I heard the same response from several people, including from some of our own elders and deacons and godly women in the Church. I told my wife, later, that the Archbishop’s preaching and life bore witness to the fact that there was a fire in this man’s life that was taken from the very altar of God in heaven. People were, to borrow to story of why Benjamin Franklin, a sceptic would go to hear George Whitfield preach, “…because I have never seen a man burn alive.” Henry Luke burned alive when he preached that day. I shall never forget the experience of that moment. I would later be with him in Cape Town, South Africa for the closing worship service of the Lausanne Congress on Global Evangelization. He was no less on fire. I do not mean to say that this man preaches with a loud voice or with a particularly noticeable emotional zeal. Quite the contrary. There is a serenity in his presentation that is calming as much as exciting. Yet the fire of holiness burns and is fueled by something and Someone unseen. I knew heard Henry Luke preach Jesus Christ to my heart in my pulpit and when I was in Cape Town, and I was convicted of my shallowness in Christian living. I count him, today, as a friend. Yet, like Andrew Bonar, I have come to realize that my friend is someone with the anointing from Another World at work in his life, and through his life to others, in this world. This sounds a bit charismatic to Presbyterian and Reformed or to Baptist sensibilities (not to mention Anglican ones). “Isn’t this where Lloyd-Jones went off a bit?” someone thinks, as they read these words. Yet I would respond with a question: Have we in our quest for theological precision ignored our desire for a personal encounter with the living God? Have we focused on critiquing the world around us instead of seeking the Word from above us? If we are His, have we stopped seeking to keep in step with the One within us? Have we stopped believing in that special anointing from on high?
Have we in our quest for theological precision ignored our desire for a personal encounter with the living God? Have we focused on critiquing the world around us instead of seeking the Word from above us? If we are His, have we stopped seeking to keep in step with the One within us? Have we stopped believing in that special anointing from on high?
Robert Murray M’Cheyne had this special anointing. Many, especially very young children, Bonar reminded us, were converted to Jesus because of the evangelistic ministry of the frail, young pastor from Dundee—”frail,” yes! Sometimes when he could not get up out of the bed, because of his frequent and growing consumption, he would hand-write his sermon and have one of his elders read it to the congregation at St. Peters, Dundee. The people knew that his young man lived and breathed Jesus Christ. Their young, sickly pastor spent and was spent in the proclamation of the Gospel and no hospital bed could stop that preaching! Nay, Christ’s power was perfected in the weakness of the disease that would ultimately take the young Scot preacher from this world. So powerful was his ministry that when he died at the age of twenty-nine and a service was held at his church, people lined up outside to pay their respect to the young man who forever changed their lives and the community of Dundee, and even the nation of Great Britain. And I cannot deny that the sickly preacher boy changed another preacher, years ago, who now writes these words. For I have stood, not in a que to meet him, or in a line to attend his service of burial, but before his grave at St. Peter‘s. I stood there with my wife, our infant son in her arms. I stood there and wept and pleaded for just a thread from his mantle. We prayed to God for anointing. We prayed for that we would know the power from on high that this young man knew. We prayed that such power would flow through our family and through the lives of our parishioners (at the time we had none).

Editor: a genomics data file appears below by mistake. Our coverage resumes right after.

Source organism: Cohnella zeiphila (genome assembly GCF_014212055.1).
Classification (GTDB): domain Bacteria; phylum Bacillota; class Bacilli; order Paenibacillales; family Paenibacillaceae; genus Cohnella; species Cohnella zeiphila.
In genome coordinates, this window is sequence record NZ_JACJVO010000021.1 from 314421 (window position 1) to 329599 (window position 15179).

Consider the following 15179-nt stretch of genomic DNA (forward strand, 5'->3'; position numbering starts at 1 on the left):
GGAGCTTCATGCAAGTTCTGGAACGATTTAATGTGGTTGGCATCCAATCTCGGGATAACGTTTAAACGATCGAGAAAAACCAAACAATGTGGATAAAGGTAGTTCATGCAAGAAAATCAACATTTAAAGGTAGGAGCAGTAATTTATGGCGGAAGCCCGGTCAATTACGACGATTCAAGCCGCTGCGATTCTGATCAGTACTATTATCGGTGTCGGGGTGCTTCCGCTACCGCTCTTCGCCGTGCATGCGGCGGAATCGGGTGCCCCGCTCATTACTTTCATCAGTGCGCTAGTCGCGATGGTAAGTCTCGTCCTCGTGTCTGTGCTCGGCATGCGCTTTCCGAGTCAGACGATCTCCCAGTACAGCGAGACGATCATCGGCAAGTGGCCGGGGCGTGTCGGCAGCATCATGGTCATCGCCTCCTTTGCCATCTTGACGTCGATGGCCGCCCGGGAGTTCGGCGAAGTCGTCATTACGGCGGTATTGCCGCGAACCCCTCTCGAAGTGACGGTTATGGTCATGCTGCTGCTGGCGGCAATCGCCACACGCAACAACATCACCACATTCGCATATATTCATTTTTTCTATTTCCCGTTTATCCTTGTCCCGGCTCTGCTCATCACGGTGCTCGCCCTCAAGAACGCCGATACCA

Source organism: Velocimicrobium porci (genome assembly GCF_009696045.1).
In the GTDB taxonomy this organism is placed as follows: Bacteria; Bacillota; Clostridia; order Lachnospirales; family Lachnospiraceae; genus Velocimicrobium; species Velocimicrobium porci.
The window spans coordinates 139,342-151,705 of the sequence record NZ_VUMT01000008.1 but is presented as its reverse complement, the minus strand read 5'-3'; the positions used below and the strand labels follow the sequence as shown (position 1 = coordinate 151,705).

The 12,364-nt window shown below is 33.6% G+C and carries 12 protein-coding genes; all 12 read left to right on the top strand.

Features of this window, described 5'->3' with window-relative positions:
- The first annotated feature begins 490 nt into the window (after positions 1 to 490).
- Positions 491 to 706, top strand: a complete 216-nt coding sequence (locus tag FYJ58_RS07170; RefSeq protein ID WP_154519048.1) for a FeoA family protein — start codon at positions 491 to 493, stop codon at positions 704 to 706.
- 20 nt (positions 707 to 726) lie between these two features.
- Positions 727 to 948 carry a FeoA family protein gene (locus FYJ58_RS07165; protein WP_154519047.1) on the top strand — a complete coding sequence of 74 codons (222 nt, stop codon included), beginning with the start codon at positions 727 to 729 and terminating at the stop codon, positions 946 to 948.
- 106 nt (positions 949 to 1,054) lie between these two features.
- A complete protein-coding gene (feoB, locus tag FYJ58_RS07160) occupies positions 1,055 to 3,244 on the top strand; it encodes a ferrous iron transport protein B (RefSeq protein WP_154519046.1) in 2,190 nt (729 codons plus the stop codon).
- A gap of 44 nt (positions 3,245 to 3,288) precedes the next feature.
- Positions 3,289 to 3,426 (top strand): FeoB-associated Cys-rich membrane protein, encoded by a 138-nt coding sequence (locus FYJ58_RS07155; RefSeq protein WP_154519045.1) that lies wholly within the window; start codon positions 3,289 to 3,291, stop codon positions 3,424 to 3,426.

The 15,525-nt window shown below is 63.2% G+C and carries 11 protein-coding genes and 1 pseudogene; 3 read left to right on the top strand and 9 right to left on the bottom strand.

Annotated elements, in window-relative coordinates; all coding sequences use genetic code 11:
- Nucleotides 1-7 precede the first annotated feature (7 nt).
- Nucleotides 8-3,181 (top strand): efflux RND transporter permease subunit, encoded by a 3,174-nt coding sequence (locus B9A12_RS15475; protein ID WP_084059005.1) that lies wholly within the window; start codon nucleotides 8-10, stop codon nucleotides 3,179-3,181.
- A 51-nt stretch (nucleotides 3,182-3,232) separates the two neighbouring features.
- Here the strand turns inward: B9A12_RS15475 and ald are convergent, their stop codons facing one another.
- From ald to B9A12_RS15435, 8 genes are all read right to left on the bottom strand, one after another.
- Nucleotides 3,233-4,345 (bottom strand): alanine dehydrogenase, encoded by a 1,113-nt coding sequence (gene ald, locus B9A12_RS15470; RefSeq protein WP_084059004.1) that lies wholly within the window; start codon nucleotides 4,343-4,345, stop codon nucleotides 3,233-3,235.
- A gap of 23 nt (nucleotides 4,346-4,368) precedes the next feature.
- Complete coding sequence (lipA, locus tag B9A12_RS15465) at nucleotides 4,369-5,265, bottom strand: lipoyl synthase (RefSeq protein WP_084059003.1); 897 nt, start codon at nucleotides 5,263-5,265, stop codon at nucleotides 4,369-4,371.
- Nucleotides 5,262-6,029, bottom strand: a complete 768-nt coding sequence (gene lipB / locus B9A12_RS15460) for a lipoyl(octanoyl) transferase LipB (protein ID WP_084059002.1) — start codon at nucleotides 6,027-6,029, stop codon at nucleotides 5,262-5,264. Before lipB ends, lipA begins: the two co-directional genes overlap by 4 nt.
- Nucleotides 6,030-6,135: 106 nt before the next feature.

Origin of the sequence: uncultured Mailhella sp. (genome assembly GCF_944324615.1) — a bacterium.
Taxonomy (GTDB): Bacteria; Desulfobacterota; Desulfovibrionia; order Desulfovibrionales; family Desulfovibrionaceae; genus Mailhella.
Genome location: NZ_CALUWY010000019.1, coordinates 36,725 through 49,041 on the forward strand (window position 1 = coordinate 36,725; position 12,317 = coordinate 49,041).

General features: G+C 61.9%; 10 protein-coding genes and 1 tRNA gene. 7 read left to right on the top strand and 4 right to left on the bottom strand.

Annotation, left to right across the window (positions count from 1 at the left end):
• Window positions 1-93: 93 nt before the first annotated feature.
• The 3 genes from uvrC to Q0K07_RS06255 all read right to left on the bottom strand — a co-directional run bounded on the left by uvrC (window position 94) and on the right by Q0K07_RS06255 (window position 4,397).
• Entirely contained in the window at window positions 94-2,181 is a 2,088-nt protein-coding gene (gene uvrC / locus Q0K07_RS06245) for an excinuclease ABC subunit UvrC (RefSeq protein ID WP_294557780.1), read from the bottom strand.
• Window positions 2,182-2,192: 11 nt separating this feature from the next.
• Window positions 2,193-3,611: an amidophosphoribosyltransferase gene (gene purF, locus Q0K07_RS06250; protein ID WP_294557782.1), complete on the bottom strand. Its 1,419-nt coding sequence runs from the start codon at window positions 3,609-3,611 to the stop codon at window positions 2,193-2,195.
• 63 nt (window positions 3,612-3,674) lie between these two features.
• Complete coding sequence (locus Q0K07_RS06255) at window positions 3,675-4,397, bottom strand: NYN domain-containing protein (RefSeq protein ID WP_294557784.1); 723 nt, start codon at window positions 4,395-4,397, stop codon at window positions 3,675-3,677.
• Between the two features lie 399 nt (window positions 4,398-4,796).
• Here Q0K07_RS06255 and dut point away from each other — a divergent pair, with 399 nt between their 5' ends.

Such is the power of a godly preacher, that earthly limitations, and the passing of time, cannot remove his shadow of holiness.
One man of God consumed by the love of Christ. One woman of God committed to live for Jesus. One place. One moment in time. God’s power on just one person is all that it takes to change generations upon generations. How we need such an anointing today. Oh that the shadow of the Almighty might fall on us today!
As a pastor who serves a seminary, I must tell you: this is the revival that I am praying for: a revival of the anointing from on high on our faculty, our staff, our board, and our students—especially our students, who shall soon stand with M’Cheyne and Orombi and countless other anonymous but equally powerful preachers through time to proclaim the unsearchable riches of Christ.
May you, too, dear reader, be consumed by this fire from heaven and may you burn alive with its divine truth and with His divine presence. May the flames from the very altar of God light up the lives of those who hear His Word through your life until we are all caught up to be with Him in the air. Perhaps, then, the Lord will allow us to sing M’Cheyne’s most famous hymn:
When I stand before the throne,
Dressed in beauty not my own,
When I see Thee as Thou art,
Love Thee with unsinning heart.
Then Lord, shall I fully know—
Not till then—how much I owe.